A listing came to the attention of the Eichler Network recently with a very special pedigree: The last home in which Joseph and Lilian Eichler lived, from 1972 until he died in 1974, is up for sale in Hillsborough, with an asking price of $3.995 million.
Designed to Eichler’s specifications by his chief architect Claude Oakland from 1971 to 1972, the six-bedroom, five-bathroom home has seen some remodeling, but the basic style remains intact. The highlight: A glassed-over living room that once was an atrium.
Listing agent Gina Haggarty, of Coldwell Banker, explained that the home has essentially four “pods” of rooms built off the former atrium. That central square is flanked by a game room, dining room, family room, and foyer, with the four "pods"—for the kitchen, bedrooms, and garage—extending from each corner.
The current owners added a second story above the kitchen, consisting of an office, guest bedroom, and guest bath.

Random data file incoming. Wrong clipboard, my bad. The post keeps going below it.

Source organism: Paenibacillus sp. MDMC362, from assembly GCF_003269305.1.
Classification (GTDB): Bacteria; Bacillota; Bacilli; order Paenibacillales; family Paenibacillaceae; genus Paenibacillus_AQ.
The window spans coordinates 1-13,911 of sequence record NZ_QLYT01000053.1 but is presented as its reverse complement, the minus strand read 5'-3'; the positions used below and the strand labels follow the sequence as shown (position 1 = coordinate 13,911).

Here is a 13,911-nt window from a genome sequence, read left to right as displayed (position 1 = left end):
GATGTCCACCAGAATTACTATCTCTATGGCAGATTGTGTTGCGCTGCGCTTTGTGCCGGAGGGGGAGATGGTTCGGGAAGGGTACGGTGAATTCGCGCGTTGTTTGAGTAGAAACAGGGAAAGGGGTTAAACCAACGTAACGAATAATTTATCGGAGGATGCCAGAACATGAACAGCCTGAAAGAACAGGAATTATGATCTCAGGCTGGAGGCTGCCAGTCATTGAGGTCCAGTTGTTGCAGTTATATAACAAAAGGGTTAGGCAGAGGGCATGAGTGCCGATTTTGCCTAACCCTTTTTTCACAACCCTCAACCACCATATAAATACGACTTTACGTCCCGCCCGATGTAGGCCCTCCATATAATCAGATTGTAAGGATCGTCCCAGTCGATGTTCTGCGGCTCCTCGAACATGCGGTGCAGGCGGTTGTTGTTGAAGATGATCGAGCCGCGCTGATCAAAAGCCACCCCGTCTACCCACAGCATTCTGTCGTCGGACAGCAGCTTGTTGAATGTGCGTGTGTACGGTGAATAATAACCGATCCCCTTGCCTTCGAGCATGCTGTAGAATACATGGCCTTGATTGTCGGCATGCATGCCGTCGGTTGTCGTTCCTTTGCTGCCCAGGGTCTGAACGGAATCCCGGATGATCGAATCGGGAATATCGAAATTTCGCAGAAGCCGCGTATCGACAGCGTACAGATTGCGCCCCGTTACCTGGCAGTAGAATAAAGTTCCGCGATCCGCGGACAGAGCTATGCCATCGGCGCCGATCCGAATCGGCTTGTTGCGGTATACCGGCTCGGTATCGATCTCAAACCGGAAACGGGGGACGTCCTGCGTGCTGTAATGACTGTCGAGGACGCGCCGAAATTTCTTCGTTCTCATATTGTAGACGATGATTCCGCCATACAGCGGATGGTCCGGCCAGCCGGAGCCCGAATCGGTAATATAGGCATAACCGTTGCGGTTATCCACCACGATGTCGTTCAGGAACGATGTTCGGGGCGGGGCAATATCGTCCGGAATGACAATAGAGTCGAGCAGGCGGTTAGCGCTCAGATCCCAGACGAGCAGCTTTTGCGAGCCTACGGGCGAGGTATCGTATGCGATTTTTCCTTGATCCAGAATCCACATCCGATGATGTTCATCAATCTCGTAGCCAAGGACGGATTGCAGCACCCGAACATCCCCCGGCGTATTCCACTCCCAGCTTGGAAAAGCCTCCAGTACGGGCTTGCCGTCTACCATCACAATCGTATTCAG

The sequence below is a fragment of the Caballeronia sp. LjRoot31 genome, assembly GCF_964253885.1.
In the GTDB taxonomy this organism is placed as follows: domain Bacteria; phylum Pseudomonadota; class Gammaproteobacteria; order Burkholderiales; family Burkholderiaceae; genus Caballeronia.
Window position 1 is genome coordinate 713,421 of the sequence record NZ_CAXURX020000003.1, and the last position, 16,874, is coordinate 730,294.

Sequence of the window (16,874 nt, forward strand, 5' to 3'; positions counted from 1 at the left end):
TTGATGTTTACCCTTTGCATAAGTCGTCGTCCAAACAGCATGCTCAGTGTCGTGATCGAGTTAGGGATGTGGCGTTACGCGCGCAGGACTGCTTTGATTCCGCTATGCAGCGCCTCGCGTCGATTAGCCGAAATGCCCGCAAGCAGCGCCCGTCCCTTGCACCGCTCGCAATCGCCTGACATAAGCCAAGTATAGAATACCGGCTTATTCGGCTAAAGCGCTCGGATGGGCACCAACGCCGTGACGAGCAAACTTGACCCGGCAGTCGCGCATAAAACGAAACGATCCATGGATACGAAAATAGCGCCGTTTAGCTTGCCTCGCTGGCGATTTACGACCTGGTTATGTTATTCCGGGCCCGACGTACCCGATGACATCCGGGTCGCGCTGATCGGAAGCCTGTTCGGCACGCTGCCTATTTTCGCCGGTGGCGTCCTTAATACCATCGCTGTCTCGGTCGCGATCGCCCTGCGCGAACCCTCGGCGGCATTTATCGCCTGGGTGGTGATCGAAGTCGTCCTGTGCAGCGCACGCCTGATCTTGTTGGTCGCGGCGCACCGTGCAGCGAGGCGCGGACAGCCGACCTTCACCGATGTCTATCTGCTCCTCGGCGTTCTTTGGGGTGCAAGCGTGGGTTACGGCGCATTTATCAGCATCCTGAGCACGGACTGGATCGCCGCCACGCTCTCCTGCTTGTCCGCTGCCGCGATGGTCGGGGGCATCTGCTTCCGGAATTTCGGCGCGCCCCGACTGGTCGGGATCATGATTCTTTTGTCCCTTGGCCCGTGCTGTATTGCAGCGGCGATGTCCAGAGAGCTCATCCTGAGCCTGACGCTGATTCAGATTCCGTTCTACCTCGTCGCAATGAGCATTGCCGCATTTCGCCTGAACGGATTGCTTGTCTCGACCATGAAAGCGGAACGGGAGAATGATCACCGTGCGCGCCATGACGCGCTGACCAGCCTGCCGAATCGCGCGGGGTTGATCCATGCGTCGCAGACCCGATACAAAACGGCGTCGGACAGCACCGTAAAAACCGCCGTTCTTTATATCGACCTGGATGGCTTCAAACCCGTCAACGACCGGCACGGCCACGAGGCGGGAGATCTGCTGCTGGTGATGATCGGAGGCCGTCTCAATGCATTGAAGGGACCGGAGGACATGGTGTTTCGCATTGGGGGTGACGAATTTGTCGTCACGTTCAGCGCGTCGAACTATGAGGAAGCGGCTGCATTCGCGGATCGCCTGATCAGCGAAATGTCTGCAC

“My clients did the family room, kitchen and upstairs remodel, and they took out the glass in the atrium area,” Haggarty said, referring to a set of sliding doors that had been left intact in the home’s interior after the previous owners had roofed over it.
“But they kept it in such a classic Eichler feel. I think if Joe Eichler was alive today, that’s what he would do.”
Haggarty said the glass-ceilinged living room remains the home’s most striking characteristic, even though it’s been converted from an atrium that once held a hot tub and rock garden. Many classic Eichler characteristics remain, including the exposed beams, tongue-and-groove ceilings, and baseboard heat.
The price means there won’t be a frenzied rush on this property, but Haggarty said there’s been some solid interest. As with other listings we’ve featured, however, it’s free to look. And thanks to photos by Dennis Mayer, many more of which appear on the listing's slide show, that is quite a treat.